The Spaniards now joined all their forces into one unit and marched together as far as the Eagle Gate, where they set up the cannons they had brought with them. It was called the Eagle Gate because it was decorated with an enormous eagle carved of stone. The eagle was flanked on one side by a stone jaguar; on the other side there was a large honey bear, also of carved stone.
Two rows of tall columns led into the city from this gate. Some of the Aztecs hid behind the columns when they saw the Spaniards and their guns; others climbed onto the roofs of the communal houses. None of the warriors dared to show his face openly.
The Spaniards wasted no time as they loaded and fired the cannons. The smoke belched out in black clouds that darkened the sky, as if night were falling. The warriors hidden behind the columns broke from cover and fled; those on the rooftops climbed down and ran after them. When the smoke cleared away, the Spaniards could not see a single Aztec.
The Spaniards Advance to the Heart of the City
Then the Spaniards brought forward the largest cannon and set it up on the sacrificial stone. The priests of Huitzilopochtli immediately began to beat their great ritual drums from the top of the pyramid. The deep throbbing of the drums resounded over the city, calling the warriors to defend the shrine of their god. But two of the Spanish soldiers climbed the stairway to the temple platform, cut the priests down with their swords and pitched them headlong over the brink.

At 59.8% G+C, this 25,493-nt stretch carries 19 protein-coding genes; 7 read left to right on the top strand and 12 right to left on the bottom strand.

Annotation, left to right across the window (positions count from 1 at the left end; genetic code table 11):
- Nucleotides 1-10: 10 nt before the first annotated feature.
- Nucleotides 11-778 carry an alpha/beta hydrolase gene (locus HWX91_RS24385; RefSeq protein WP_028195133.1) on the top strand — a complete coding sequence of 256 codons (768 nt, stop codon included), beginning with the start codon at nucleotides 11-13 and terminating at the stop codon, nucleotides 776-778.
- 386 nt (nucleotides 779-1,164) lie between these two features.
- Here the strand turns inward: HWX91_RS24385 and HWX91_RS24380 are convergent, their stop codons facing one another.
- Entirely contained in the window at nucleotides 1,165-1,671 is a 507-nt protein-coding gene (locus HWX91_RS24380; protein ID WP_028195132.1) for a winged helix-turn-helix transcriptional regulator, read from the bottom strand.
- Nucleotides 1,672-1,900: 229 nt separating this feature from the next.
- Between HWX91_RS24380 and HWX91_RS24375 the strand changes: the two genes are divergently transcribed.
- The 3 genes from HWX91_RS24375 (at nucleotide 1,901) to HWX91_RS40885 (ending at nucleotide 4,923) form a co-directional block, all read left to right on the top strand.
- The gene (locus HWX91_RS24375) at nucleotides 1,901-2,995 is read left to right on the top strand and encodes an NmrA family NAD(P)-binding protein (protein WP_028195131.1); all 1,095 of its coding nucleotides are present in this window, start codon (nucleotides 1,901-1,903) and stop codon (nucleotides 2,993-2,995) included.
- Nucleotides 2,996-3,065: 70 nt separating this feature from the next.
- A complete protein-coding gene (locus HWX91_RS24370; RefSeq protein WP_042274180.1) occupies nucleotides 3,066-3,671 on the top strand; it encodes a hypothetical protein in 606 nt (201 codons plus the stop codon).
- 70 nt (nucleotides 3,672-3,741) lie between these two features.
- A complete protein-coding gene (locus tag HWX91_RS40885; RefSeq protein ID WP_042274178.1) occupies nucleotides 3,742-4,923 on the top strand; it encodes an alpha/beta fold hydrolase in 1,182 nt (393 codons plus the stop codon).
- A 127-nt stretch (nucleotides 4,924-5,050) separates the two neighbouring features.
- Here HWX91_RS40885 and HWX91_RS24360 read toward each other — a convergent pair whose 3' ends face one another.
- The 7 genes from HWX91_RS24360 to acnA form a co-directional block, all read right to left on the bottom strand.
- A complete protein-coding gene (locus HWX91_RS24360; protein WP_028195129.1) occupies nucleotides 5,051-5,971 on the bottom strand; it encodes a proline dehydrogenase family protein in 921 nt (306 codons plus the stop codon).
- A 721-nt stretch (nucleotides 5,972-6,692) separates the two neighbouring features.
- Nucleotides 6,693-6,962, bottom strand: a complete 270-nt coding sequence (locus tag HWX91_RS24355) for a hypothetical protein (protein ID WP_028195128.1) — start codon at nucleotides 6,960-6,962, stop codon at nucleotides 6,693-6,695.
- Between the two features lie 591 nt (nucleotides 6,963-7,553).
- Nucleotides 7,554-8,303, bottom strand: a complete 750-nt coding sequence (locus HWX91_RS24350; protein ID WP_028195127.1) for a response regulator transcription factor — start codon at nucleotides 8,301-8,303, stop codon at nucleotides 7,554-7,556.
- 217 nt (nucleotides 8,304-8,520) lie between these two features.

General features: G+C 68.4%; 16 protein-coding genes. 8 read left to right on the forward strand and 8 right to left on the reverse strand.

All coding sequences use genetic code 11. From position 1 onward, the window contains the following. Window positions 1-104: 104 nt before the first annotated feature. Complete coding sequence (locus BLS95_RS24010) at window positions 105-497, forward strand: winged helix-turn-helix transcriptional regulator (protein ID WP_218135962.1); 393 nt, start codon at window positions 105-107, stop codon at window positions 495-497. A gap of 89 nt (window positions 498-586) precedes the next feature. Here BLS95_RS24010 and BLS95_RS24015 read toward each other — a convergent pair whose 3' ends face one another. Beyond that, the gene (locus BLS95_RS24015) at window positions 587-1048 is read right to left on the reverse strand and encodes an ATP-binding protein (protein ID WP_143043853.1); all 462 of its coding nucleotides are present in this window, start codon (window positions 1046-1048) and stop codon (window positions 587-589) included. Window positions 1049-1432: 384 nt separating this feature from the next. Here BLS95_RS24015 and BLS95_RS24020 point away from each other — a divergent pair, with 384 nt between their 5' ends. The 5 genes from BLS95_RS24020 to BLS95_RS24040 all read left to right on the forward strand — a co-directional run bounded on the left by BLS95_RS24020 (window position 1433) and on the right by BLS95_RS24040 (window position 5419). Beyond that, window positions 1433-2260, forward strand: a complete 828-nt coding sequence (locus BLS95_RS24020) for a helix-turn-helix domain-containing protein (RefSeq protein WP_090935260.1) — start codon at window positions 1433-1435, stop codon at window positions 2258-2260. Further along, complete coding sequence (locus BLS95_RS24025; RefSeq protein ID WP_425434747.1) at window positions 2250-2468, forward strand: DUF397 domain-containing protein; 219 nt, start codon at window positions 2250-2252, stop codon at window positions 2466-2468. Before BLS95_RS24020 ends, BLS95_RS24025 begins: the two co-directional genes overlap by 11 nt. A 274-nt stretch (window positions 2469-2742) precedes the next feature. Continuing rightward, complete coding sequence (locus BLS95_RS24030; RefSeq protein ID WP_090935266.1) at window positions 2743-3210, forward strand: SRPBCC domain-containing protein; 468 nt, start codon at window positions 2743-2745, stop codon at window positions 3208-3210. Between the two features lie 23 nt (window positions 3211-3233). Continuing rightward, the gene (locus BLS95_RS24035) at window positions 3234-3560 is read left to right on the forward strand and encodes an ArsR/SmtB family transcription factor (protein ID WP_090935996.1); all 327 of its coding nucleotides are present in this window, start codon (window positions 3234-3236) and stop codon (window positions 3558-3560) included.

The great captains and warriors who had been fighting from their canoes now returned and landed. The canoes were paddled by the younger warriors and the recruits. As soon as the warriors landed, they ran through the streets, hunting the enemy and shouting: "Mexicanos, come find them!"
The Spaniards, seeing that an attack was imminent, tightened their ranks and clenched the hilts of their swords. The next moment, all was noise and confusion. The Aztecs charged into the plaza from every direction, and the air was black with arrows and gunsmoke.
The battle was so furious that both sides had to pull back. The Aztecs withdrew to Xoloco to catch their breath and dress their wounds, while the Spaniards retreated to their camp in Acachinanco, abandoning the cannon they had set up on the sacrificial stone. Later the warriors dragged this cannon to the edge of the canal and toppled it in. It sank at a place called the Stone Toad.
The Aztecs Take Refuge
During this time the Aztecs took refuge in the Tlatelolco quarter. They deserted the Tenochtitlan quarters all in one day, weeping and lamenting like women. Husbands searched for their wives, and fathers carried their small children on their shoulders. Tears of grief and despair streamed down their cheeks.
The Tlatelolcas, however, refused to give up. They raced into Tenochtitlan to continue the fight and the Spaniards soon learned how brave they were. Pedro de Alvarado launched an attack against the Point of the Alders, in the direction of Nonohualco, but his troops were shattered as if he had sent them against a stone cliff. The battle was fought both, on dry land and on the water, where the Indians shot at the Spaniards from their shielded canoes. Alvarado was routed and had to draw back to Tlacopan.